Stars: Jared Padalecki, Jensen Ackles, Madison McLaughlin, Adam DiMarco, Megan Danso, Adrian Hough
Writer: Adam Glass, series created by Eric Kripke
Director: John F. Showalter
Network: The CW, Wednesdays @ 9 PM
Original Airdate: March 27, 2013
After the emotional and structural intensity of SUPERNATURAL’s previous episode “Goodbye, Stranger,” whatever came next was likely to pale in comparison, but “Freaks and Geeks” wouldn’t be particularly winning no matter where it was placed in the season (and it could have gone practically anywhere). It puts Sam (Jared Padalecki) and especially Dean (Jensen Ackles) in the role of worried surrogate dads/big brothers to a trio of teenage Hunters.
When Sam and Dean investigate some vampire killings in Kansas, they come across young Krissy Chambers (Madison McLaughlin), who we previously met in last season’s episode “Adventures in Babysitting.” Krissy has since lost her Hunter/trucker father to a vampire attack and is now out for revenge with fellow adolescents Aidan (Adam DiMarco) and Josephine (Megan Danso), who have also lost their families to bloodsuckers. They are being trained by adult Hunter Victor (Adrian Hough), who makes sure the kids go to school, do their homework, clean their rooms, etc. Sam thinks this seems nice; Dean thinks it’s fishy.
Score one for Dean. It turns out that Victor, who was helpless when his own family was killed by a Wendigo, has teamed up with a vamp to engineer the orphaning of these specially-selected adolescents. Victor believes he is improving the future of Hunting. However, when Sam figures out that Victor is creating fake targets for the kids so they’ll have easy kills with newly-made vamps, Victor and his fanged friend target Sam. Victor monologues for so long that Dean and the young Hunters get home in time to see Sam tied up. Victor confesses, Krissy kills the vamp, lets Victor live – and Victor kills himself. Dean, Sam, Krissy and Co. reverse the vamping of a young woman who was turned but hasn’t killed yet. Dean wants to pack Krissy off to live with her aunt, but relents as he sees Krissy is really best off with her friends. Sam and Dean worry about closing the Gates of Hell. Dean muses if they can, maybe the kids will have a shot at a normal life after all, and Sam observes under his breath that maybe they won’t be the only ones.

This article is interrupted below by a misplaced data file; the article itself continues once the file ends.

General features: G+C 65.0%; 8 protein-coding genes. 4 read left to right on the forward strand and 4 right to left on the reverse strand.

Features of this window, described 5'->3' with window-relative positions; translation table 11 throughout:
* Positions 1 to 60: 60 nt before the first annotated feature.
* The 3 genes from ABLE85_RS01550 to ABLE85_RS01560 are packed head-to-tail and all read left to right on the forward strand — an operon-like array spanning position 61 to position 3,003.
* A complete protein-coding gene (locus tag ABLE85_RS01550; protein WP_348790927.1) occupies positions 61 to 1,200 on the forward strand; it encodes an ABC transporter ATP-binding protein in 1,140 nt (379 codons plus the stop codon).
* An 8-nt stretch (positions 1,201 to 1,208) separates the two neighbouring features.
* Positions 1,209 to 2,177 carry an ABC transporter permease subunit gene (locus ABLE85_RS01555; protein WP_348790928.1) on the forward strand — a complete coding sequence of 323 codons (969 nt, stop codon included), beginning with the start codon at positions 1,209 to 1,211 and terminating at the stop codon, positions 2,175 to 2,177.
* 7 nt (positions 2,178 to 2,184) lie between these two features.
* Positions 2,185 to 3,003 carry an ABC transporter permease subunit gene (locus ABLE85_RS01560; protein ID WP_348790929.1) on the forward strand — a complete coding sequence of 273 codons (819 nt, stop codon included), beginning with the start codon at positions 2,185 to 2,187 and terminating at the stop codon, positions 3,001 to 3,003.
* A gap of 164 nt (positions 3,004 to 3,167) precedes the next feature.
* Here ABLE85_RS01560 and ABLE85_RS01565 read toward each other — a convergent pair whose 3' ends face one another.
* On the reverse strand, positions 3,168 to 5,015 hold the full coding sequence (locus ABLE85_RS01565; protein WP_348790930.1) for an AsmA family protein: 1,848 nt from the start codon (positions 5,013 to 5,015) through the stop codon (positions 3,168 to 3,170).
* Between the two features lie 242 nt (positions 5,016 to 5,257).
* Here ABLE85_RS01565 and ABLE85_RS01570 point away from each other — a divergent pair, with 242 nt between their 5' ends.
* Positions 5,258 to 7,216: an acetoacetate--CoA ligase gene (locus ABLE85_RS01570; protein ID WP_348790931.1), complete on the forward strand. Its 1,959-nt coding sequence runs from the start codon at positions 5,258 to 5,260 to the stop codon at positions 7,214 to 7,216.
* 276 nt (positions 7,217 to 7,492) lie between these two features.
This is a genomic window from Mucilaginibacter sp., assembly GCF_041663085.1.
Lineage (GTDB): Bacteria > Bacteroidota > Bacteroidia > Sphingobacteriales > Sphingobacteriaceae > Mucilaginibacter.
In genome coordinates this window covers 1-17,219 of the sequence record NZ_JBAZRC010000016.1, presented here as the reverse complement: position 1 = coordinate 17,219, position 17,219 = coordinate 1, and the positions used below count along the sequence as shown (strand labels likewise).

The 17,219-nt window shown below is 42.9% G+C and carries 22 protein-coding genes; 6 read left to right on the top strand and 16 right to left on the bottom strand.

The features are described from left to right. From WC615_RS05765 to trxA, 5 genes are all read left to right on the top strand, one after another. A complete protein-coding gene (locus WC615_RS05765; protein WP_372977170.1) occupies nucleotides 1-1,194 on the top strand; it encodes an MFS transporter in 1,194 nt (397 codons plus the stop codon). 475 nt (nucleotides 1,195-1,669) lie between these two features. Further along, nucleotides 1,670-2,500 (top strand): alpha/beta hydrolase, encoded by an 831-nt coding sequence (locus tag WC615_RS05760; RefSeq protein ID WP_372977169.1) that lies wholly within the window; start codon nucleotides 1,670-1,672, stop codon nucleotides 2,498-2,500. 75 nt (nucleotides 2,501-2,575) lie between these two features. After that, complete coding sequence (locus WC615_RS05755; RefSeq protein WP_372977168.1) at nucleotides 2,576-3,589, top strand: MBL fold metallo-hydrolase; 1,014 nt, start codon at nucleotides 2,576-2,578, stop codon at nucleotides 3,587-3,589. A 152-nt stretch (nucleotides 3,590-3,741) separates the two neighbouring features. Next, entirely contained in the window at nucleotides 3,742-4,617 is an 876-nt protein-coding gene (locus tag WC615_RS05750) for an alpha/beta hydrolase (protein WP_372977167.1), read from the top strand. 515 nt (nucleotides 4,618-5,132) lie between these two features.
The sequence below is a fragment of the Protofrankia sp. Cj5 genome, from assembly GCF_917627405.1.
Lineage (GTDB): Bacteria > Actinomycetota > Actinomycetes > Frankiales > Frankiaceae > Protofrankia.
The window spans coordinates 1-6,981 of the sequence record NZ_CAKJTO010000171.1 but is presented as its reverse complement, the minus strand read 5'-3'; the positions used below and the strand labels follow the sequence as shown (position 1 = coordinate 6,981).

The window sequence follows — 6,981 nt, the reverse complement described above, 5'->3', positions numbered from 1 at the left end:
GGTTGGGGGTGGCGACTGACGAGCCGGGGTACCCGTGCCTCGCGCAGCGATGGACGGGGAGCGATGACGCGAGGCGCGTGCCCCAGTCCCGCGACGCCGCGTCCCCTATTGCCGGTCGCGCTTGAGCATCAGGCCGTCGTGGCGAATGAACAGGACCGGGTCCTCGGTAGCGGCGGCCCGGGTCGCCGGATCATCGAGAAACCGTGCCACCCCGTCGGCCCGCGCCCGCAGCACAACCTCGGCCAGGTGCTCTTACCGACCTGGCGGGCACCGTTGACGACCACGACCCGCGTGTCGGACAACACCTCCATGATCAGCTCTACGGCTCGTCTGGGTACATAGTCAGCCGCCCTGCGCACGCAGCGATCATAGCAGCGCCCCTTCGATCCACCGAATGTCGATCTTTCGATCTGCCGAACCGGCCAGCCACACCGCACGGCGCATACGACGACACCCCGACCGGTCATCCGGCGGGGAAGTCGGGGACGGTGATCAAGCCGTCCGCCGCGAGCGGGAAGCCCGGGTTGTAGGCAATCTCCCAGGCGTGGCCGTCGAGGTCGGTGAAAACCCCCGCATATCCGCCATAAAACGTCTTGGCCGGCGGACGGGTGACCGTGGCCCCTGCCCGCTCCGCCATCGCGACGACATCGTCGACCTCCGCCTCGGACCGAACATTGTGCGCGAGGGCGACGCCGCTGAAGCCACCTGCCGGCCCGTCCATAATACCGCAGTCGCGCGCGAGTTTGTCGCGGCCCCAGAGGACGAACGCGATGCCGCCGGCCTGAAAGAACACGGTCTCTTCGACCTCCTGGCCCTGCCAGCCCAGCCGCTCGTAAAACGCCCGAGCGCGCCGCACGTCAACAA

The mystery aspects of “Freaks and Geeks” is good; we can guess Victor is working an angle, but we can’t immediately see what it is and the clues are enticing without tipping the revelation.
As far as the young Hunters go, though – Buffy and the Scooby gang they aren’t. They’re more archetypal than anything, young adult heroines and heroes who have been molded by tragedy and determination into what they are today. This is fine, or would be, if the characters were a little more individualistic, but we spend enough time with them to note that they feel more like placeholders than people. There’s nothing overt here, but it feels like SUPERNATURAL may be testing the waters for a spinoff, and this doesn’t seem the way to go. (If we’re going to follow any of the new characters this season, the rabbi’s grandson and the golem seem the best bet so far.)
The philosophical arguments between Dean and Victor are interesting, as both have valid points of view. Victor is in fact right that the kids can have normal-esque lives and still fight monsters; his set-up is perfectly workable, it’s just an abomination how he got there. Given that Victor is trying to motivate the team entirely through revenge, it makes no sense whatever that he thinks there’s a chance in Hell they’ll see it his way and forgive him for arranging their families’ deaths. His final scene might have played better and less conventionally if he acknowledged this instead of giving a typical cornered villain speech.
There’s a nice bit at the beginning where Dean is worried about Sam’s health and Sam is worried about Dean’s emotional stability and each essentially tells the other to stop probing already. The very end, where Sam simply mutters a simple line to the effect that he’d like a normal life, reminds us of his current stance without hammering on it.
“Freaks and Geeks” spends too much time experimenting with characters who feel derivative, and too little time with the Winchesters. That’s not freaky, just something of a letdown.
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Article: TV Review: SUPERNATURAL – Season 8 – “Freaks and Geeks”